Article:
I love how when you mention “red” in any historical context, there is an automatic association somewhere in your brain.

I love what red means in food language.

And lets not even talk wine.

No.

Lets don’t.

Okay?

Sigh. Thanks.

How many colors can you say ALL of those things about? Sure they get the shades or the food language (greens!!), but all of those? I dont think so. Red is pretty stand alone there.

That being said, I rarely eat red meat. It is not because I dislike it. I LOVE RED MEAT!! I love it rare-medium rare. I love the way it smells being cooked to perfection. I am infatuated with the perrrffeeecct bite of steak. Its nearly lusty. damn…

I want a steak.

But it wont happen. I limit my red meat intake to a zilth of a degree. It is barely there, and if it is, I am typically eating somewhere other than home. Its just worked its way out of my diet. I love how it tastes, but hate how I feel, physically, afterwards. So nope. Just avoids.

There are sooo many meals that seem to revolve around red meat; meals that we feel like we would lose if red meat were to disappear from our fridges and tables. Not so, my reader, not so. Juicy, flavorful meals are to be had with the absence of red meat! Its that dinner party that you invited your vivacious friend to (but they bailed, cuz duuh, they’re your fun friend and triple booked themselves) but had to go solo last minute with no regrets, because you charmed everyone’s pants off. Yep. Pants charming meatballs.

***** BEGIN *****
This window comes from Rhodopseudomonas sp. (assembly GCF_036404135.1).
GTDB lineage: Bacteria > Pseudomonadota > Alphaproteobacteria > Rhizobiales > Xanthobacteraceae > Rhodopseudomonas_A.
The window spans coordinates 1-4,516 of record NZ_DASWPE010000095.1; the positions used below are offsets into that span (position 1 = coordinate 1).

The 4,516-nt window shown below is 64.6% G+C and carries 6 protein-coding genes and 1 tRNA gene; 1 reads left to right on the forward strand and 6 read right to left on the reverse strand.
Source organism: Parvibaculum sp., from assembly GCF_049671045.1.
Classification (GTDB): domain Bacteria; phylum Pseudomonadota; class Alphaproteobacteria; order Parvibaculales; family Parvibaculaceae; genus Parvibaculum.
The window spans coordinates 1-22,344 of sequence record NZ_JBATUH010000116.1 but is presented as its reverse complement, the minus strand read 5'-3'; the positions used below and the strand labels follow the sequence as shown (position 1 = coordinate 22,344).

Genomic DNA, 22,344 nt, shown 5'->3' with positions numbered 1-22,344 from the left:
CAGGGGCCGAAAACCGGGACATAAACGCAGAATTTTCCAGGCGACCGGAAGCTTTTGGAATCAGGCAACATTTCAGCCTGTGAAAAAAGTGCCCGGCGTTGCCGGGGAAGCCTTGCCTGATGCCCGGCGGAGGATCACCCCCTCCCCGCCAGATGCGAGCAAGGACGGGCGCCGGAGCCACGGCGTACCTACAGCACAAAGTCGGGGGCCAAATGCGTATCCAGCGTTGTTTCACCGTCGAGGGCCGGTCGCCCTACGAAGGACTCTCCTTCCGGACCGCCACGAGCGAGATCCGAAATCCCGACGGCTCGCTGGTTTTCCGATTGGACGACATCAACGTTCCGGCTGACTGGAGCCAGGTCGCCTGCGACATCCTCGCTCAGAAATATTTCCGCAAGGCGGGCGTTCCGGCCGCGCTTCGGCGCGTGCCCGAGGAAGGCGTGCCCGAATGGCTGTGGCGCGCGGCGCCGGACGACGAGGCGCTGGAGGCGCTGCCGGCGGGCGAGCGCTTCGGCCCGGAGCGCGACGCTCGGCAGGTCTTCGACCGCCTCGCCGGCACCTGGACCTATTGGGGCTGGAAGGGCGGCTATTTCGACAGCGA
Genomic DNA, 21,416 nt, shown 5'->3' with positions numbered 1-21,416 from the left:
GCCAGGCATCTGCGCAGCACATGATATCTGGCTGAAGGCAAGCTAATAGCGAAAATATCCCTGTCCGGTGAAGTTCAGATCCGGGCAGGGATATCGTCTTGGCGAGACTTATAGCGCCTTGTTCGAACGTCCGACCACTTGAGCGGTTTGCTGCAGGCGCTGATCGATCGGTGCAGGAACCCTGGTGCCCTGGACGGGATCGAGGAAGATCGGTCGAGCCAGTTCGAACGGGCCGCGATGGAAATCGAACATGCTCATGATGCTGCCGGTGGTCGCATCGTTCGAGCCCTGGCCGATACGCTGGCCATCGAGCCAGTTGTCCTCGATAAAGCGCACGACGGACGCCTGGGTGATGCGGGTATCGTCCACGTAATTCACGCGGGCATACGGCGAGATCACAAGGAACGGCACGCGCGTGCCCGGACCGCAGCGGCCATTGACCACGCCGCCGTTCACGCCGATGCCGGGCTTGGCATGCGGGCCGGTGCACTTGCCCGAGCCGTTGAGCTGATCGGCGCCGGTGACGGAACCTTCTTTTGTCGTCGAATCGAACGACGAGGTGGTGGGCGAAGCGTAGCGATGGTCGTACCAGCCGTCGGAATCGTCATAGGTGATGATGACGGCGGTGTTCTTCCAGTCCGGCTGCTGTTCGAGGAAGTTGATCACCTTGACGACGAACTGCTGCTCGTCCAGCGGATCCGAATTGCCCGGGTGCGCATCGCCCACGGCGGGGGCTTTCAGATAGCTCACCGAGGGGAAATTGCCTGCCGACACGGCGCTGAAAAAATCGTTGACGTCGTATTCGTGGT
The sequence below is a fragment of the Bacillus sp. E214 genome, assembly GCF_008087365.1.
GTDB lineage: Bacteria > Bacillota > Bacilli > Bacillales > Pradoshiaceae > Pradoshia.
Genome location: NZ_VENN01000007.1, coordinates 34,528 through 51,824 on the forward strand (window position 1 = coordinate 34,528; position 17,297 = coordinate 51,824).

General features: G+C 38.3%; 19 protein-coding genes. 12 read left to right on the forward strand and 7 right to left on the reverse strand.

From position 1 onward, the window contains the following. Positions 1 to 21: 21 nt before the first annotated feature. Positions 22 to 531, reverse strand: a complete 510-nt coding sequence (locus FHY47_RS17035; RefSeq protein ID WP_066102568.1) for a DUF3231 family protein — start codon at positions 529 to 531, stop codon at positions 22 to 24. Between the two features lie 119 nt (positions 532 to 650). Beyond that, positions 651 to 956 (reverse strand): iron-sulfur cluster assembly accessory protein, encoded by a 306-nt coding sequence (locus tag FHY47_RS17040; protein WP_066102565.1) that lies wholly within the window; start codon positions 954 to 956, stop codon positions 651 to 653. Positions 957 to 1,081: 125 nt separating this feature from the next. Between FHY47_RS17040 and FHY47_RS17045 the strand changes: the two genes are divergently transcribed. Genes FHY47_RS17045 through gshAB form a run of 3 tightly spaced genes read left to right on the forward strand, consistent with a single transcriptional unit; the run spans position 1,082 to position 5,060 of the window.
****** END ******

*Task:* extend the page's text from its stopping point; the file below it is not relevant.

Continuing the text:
Charming pants meatballs?

… some things should just stay in the natural sentence order. But that was fun.

The key to the juicy awesomeness? Mirepoix. Mere-eh-pwaw. Perfect! High five! Look at us, all fancy French speaking status. I’m so proud. Mirepoix is, very simply, the DNA of cooking. It is everything. At its most basic form is celery, carrots and onions with a 1:1:2 ratio. There are alllll kinds of mirepoix which I am sure I will touch on at some point in this blog. So chop your veggies super small. I like to use handy dandy tools like a food processor for things such as this. Makes it easy and fast, WIN! So the veggies are small, the turkey is seasoned with salt, pepper, garlic powder and a few shakes of Worcestershire, one egg and about 1/4C of bread crumbs. Depending on how fresh the turkey is, you may need more. I literally had the amazing people at Sprouts freshly grind the turkey, so it was ultra moist (yummm, drool). Mix, but do not mutilate. Once its all mixed, roll them into whatever size balls you like. Mine were moderately large, but I am kind of dramatic and I like my food to make a point. LOOK AT ME!!!

The next step was purely experimental: Fry or Bake? BOTH!! I did one batch fried by first dredging them in flour, smacking off the excess and into a large sauce pan with 1/2″ of oil-butter combo. Cook each side until nice and crispy brown. There really isnt anything better than a good crunch before the moist center. This is true of so many foods, why should meatballs be different? They arent. Simple. Drain the oil by putting done balls onto a papertowel. Then straight into the sauce to finish cooking. Internal temp 165.

Baking was another story. I light sprayed some nonstick spray on a sheet pan and arranged the meatballs about 2″ apart. 375 until internal temp of 165. I rotated mine to get the “baking crunch” on top and bottom. Again, these will go straight into the sauce until you’re ready to serve.

Conclusion: Frying was better for texture. Baking really broke down the veggie flavors. I pick frying!! But thats me and my love for crunch.

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Conclusion: Frying was better for texture. Baking really broke down the veggie flavors. I pick frying!! But thats me and my love for crunch.